I enjoyed a brief stop at the Athabasca Falls whose water shone in the morning sun. These falls really were fabulous (thanks for the suggestion, Jennie!) and I enjoyed getting to climb down around them.
A little more driving and we were in the Columbia Icefield. We found a campsite that wasn’t full yet just south of the ice and had a nice lunch there before heading out to see the glacier. We went first to the visitor center, then drove across the street and parked at the foot of the glacier. After a short, steep climb we were walking on ice instead of rock. It was really fun although my bare legs weren’t kept very warm by the long skirt. I was glad to have finally given in to the urge to buy a fleece jacket!
We stayed within the recommended hiking on the glacier and then came back down into the warmth. We debated more hiking but opted instead to return to the campsite and enjoy some time reading and napping. We cooked a small dinner and then took a small walk around the campground. Lots of English and French and German conversations here, and a variety of interesting smells coming up from various stoves and campfires. We enjoyed the quiet and rest with a bit of melancholy knowing we couldn’t stay away from civilization forever.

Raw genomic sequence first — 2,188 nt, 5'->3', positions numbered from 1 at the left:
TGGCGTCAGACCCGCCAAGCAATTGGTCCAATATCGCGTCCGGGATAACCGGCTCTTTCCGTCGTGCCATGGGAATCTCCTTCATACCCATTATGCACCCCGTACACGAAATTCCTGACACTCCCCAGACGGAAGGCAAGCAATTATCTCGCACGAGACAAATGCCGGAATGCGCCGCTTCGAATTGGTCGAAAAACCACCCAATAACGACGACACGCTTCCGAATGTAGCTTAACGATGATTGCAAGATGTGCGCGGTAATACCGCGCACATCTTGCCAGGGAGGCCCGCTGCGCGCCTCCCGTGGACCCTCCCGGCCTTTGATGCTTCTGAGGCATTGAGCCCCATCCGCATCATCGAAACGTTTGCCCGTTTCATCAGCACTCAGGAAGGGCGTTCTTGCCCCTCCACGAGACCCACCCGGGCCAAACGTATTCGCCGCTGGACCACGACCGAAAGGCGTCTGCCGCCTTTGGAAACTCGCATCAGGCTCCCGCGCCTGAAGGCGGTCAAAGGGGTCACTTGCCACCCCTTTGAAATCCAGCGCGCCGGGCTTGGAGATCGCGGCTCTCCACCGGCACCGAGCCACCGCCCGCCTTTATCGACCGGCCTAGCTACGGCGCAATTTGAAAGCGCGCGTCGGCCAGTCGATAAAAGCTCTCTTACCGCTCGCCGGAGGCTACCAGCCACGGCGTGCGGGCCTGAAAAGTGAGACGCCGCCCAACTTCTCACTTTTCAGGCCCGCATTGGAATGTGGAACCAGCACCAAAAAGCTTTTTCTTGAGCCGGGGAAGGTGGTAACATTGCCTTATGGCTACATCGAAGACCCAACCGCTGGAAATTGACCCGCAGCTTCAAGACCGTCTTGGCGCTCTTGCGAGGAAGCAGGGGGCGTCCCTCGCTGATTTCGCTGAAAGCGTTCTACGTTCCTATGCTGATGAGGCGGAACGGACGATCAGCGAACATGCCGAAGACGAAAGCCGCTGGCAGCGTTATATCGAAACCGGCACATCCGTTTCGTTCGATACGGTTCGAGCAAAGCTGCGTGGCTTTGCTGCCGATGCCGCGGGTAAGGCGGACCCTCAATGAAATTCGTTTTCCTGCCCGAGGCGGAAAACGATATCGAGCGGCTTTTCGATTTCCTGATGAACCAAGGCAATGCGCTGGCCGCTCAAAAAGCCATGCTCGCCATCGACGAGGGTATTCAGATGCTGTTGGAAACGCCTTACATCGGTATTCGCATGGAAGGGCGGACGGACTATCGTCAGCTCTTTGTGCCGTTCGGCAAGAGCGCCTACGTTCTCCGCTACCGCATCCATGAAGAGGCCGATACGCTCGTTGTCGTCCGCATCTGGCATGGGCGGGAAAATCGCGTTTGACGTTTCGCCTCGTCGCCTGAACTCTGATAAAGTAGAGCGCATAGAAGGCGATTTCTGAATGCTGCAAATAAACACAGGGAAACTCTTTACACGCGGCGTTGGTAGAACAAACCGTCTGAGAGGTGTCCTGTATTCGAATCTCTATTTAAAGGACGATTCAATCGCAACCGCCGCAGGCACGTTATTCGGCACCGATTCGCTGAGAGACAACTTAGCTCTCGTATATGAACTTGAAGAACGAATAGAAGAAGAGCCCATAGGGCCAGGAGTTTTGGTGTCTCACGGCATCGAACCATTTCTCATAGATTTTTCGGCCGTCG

Another fire this evening, and although it started fitfully (because of the altitude?) it eventually built into a very successful campfire. The rectangular box-pit provided in each campsite is a bit small for a raging inferno, but the boxed-in sides meant airflow was restricted to one of two directions, and we had fun playing with the fire, making passages for fresh air through the glowing coals, so that the flames came twisting out of the top of the fire in a spectacular spiral.